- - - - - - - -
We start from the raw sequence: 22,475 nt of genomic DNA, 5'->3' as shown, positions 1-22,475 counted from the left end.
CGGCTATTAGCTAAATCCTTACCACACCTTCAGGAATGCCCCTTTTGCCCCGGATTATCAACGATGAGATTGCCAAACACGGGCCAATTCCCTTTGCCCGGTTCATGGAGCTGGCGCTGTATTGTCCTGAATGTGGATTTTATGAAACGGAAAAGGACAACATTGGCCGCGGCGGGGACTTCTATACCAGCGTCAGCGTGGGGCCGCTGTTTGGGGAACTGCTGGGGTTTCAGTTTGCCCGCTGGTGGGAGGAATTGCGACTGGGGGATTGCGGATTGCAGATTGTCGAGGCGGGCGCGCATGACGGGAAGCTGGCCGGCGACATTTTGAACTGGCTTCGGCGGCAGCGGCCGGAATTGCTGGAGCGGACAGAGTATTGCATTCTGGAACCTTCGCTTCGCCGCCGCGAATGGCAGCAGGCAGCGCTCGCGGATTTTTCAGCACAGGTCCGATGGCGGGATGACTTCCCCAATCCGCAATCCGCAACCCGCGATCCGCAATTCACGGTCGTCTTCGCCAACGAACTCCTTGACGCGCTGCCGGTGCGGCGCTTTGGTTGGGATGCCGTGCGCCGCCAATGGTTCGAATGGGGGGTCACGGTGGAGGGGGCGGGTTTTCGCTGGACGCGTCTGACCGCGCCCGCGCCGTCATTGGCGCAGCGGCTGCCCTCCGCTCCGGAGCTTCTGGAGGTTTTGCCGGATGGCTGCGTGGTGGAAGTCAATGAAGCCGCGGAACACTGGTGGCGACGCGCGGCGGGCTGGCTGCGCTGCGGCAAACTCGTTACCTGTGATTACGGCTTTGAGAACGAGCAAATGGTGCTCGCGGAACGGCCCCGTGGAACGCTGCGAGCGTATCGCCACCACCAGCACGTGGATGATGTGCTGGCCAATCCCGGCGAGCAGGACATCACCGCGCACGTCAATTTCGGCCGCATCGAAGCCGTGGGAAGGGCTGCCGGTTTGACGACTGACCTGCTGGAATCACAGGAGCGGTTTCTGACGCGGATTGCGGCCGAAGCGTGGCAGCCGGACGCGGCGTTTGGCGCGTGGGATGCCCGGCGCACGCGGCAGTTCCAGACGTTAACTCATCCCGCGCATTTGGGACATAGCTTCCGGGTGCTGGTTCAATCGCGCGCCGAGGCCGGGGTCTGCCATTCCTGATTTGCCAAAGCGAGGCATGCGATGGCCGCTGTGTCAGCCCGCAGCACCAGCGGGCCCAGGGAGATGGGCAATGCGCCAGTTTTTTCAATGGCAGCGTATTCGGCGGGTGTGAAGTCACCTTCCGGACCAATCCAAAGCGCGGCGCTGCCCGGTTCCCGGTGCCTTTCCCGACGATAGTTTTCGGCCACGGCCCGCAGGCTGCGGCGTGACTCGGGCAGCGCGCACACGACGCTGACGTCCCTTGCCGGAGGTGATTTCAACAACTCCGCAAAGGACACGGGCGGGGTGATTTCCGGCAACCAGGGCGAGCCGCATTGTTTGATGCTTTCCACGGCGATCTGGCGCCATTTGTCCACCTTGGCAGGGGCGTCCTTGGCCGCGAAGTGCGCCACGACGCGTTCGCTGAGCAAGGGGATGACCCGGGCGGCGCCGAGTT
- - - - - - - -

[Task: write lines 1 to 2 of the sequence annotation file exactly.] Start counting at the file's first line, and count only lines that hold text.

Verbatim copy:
We start from the raw sequence: 22,475 nt of genomic DNA, 5'->3' as shown, positions 1-22,475 counted from the left end.
CGGCTATTAGCTAAATCCTTACCACACCTTCAGGAATGCCCCTTTTGCCCCGGATTATCAACGATGAGATTGCCAAACACGGGCCAATTCCCTTTGCCCGGTTCATGGAGCTGGCGCTGTATTGTCCTGAATGTGGATTTTATGAAACGGAAAAGGACAACATTGGCCGCGGCGGGGACTTCTATACCAGCGTCAGCGTGGGGCCGCTGTTTGGGGAACTGCTGGGGTTTCAGTTTGCCCGCTGGTGGGAGGAATTGCGACTGGGGGATTGCGGATTGCAGATTGTCGAGGCGGGCGCGCATGACGGGAAGCTGGCCGGCGACATTTTGAACTGGCTTCGGCGGCAGCGGCCGGAATTGCTGGAGCGGACAGAGTATTGCATTCTGGAACCTTCGCTTCGCCGCCGCGAATGGCAGCAGGCAGCGCTCGCGGATTTTTCAGCACAGGTCCGATGGCGGGATGACTTCCCCAATCCGCAATCCGCAACCCGCGATCCGCAATTCACGGTCGTCTTCGCCAACGAACTCCTTGACGCGCTGCCGGTGCGGCGCTTTGGTTGGGATGCCGTGCGCCGCCAATGGTTCGAATGGGGGGTCACGGTGGAGGGGGCGGGTTTTCGCTGGACGCGTCTGACCGCGCCCGCGCCGTCATTGGCGCAGCGGCTGCCCTCCGCTCCGGAGCTTCTGGAGGTTTTGCCGGATGGCTGCGTGGTGGAAGTCAATGAAGCCGCGGAACACTGGTGGCGACGCGCGGCGGGCTGGCTGCGCTGCGGCAAACTCGTTACCTGTGATTACGGCTTTGAGAACGAGCAAATGGTGCTCGCGGAACGGCCCCGTGGAACGCTGCGAGCGTATCGCCACCACCAGCACGTGGATGATGTGCTGGCCAATCCCGGCGAGCAGGACATCACCGCGCACGTCAATTTCGGCCGCATCGAAGCCGTGGGAAGGGCTGCCGGTTTGACGACTGACCTGCTGGAATCACAGGAGCGGTTTCTGACGCGGATTGCGGCCGAAGCGTGGCAGCCGGACGCGGCGTTTGGCGCGTGGGATGCCCGGCGCACGCGGCAGTTCCAGACGTTAACTCATCCCGCGCATTTGGGACATAGCTTCCGGGTGCTGGTTCAATCGCGCGCCGAGGCCGGGGTCTGCCATTCCTGATTTGCCAAAGCGAGGCATGCGATGGCCGCTGTGTCAGCCCGCAGCACCAGCGGGCCCAGGGAGATGGGCAATGCGCCAGTTTTTTCAATGGCAGCGTATTCGGCGGGTGTGAAGTCACCTTCCGGACCAATCCAAAGCGCGGCGCTGCCCGGTTCCCGGTGCCTTTCCCGACGATAGTTTTCGGCCACGGCCCGCAGGCTGCGGCGTGACTCGGGCAGCGCGCACACGACGCTGACGTCCCTTGCCGGAGGTGATTTCAACAACTCCGCAAAGGACACGGGCGGGGTGATTTCCGGCAACCAGGGCGAGCCGCATTGTTTGATGCTTTCCACGGCGATCTGGCGCCATTTGTCCACCTTGGCAGGGGCGTCCTTGGCCGCGAAGTGCGCCACGACGCGTTCGCTGAGCAAGGGGATGACCCGGGCGGCGCCGAGTT